Chapter 7

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Transcript Chapter 7

Chapter 8
Everyday Memory and Memory Errors
Some Questions to Consider
• What kinds of events from their lives are
people most likely to remember?
Is there something special about memory for
extraordinary events like the 9/11 terrorist
What properties of the memory system make
it both highly functional and also prone to
Why is eyewitness testimony often cited as
the cause of wrongful convictions?
Autobiographical Memory (AM)
• Recollected events that belong to a person’s
Mental time travel
– Spatial, emotional, and sensory
Autobiographical Memory
• Sensory component
• Greenberg and Rubin (2003)
– Patients who cannot recognize objects also
experience loss of autobiographical
– Visual experience plays a role in forming
and retrieving AM
Autobiographical Memory
• Cabeza and coworkers (2004)
– Comparing brain activation caused by
autobiographical memory and laboratory
– Participants viewed
• Photographs they took (A-photos)
• Photographs taken by someone else
Autobiographical Memory
• Both types of photos activated brain
structures associated with
– Episodic memory
– Processing scenes
A-photos also activated brain structures
associated with
– Processing info about the self
– Memory for visual space
– Mental time travel memory
Very rich memories
Caption: (a) fMRI response of an area in the parietal cortex showing areas activated by
both the A-photos and the L-photos during the memory test. The graph on the right
indicates that activation was the same for A-photos and L-photos. (b) Areas in the
parahippocampal gyrus that were activated by the A-photos and the L-photos. The
graph indicates that in this area of the brain, activation was greater for the Aphotos.
Memory Over the Lifespan
• What events are remembered well?
– Significant events in a person’s life
– Highly emotional events
– Transition points
Reminiscence Bump
• Participants over the age of 40 asked to recall
events in their lives
Memory is high for recent events and for
events that occurred in adolescence and
early adulthood (between 10 and 30 years of
Caption: Percentage of memories from different ages, recalled by a 55-year-old,
showing the reminiscence bump. (Reprinted from Journal of Memory and Language,
39, R.W. Schrauf & D.C. Rubin, “Bilingual Autobiographical Memory in Older Adult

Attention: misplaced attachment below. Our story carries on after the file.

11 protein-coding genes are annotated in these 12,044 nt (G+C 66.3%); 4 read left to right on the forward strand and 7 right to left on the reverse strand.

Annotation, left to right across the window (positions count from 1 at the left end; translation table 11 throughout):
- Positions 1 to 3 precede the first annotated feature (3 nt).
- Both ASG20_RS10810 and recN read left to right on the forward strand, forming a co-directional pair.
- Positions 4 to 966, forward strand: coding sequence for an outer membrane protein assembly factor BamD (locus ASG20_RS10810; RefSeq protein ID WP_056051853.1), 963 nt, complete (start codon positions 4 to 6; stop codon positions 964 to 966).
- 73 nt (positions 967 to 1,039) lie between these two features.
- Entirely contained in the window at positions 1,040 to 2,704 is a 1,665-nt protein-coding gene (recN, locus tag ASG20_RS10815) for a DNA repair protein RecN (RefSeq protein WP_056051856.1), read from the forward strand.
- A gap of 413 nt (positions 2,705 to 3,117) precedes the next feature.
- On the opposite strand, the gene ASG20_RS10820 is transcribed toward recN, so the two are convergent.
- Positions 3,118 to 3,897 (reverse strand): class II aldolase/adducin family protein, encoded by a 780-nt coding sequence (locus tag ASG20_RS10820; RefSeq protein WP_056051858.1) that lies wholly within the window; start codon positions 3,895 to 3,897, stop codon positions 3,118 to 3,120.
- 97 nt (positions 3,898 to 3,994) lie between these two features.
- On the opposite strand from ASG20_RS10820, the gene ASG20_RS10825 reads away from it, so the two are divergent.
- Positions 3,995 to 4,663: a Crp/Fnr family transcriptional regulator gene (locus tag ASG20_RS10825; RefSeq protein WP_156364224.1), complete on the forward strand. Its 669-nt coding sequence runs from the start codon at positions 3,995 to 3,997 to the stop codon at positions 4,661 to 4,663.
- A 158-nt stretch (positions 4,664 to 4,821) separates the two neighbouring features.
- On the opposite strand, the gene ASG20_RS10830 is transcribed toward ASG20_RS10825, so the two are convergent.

Immigrants: A Test of Cognitive Explanations of the Reminiscence Bump and the
Linguistic Encoding of Memories,” pp. 437-457, Fig. 1, Copyright © 1998 with
permission from Elsevier.
Reminiscence Bump
• Hypotheses about the reminiscence bump
Caption: Explanations for the reminiscence bump
Reminiscence Bump
• Self-image hypothesis
– Memory is enhanced for events that occur
as a person’s self-image or life identity is
being formed
– People assume identities during
adolescence and young adulthood
• Many transitions occur between ages 10 and 30
Reminiscence Bump
• Cognitive hypothesis
– Encoding is better during periods of rapid
change that are followed by stability
– Evidence from those who emigrated to the
US after young adulthood indicates
reminiscence bump is shifted
Caption: The reminiscence bump for people who emigrated at age 34 to 35 is shifted
toward older ages, compared to the bump for people who emigrated between the ages
of 20 to 24. (Reprinted from Journal of Memory and Language, 39, R.W. Schrauf &
D.C. Rubin, “Bilingual Autobiographical Memory in Older Adult Immigrants: A Test of
Cognitive Explanations of the Reminiscence Bump and the Linguistic Encoding of
Memories,” pp. 437-457, Fig. 2, Copyright © 1998 with permission from Elsevier.
Reminiscence Bump
• Cultural life-script hypothesis
• Each person has
– A personal life story
– An understanding of culturally expected
Personal events are easier to recall when
they fit the cultural life script
Memory for Emotional Stimuli
• Emotional events remembered more easily
and vividly
Emotion improves memory, becomes greater
with time (may enhance consolidation)
Brain activity: amygdala
Flashbulb Memories
• Memory for circumstances surrounding
shocking, highly charged important events
– 9/11/01
– Kennedy assassination
– Challenger explosion
• Where you were, and what you were doing?
Flashbulb Memories
• Highly emotional
• Vivid
• Very detailed
Flashbulb Memories
• Repeated recall
– Initial description: baseline
– Later reports compared to baseline
Flashbulb Memories
• Results suggest that these memories can be
inaccurate or lacking in detail
• Even though participants report that they are
very confident and that the memories seem
very vivid
Caption: Results of Talarico and Rubin’s (2003) flashbulb memory experiment. (a) The decrease in
the number of details remembered was similar for memories of 9/11 and for memories of an
everyday event. (b) Participants’ belief that their memory was accurate remained high for 9/11, but
decreased for memories of the everyday event. (Extracted from “Consistency and Key properties of
Flashbulb and Everyday Memories,” by J.M. Talarico & D.C. Rubin, Psychological Science, 14, 5,
Fig. 1. Copyright © 2003 with permission from the American Psychological Society.
Flashbulb Memories
• Davidson and coworkers (2006)
– Memories for 9/11/01 more resistant to
fading than memory for other events
around that time
• Cues helped 9/11/01 memories more
Flashbulb Memories
• Narrative rehearsal hypothesis
– Repeated viewing/hearing of event
• TV, talking with others
• Could introduce errors in own memory
The Constructive Nature of Memory
• What actually happens + person’s
knowledge, experiences, and expectations
The Constructive Nature of Memory
• Bartlett’s “war of the ghosts” experiment
– Had participants attempt to remember a
story from a different culture
– Repeated reproduction
– Over time, reproduction became shorter,
contained omissions and inaccuracies
– Changed to make the story more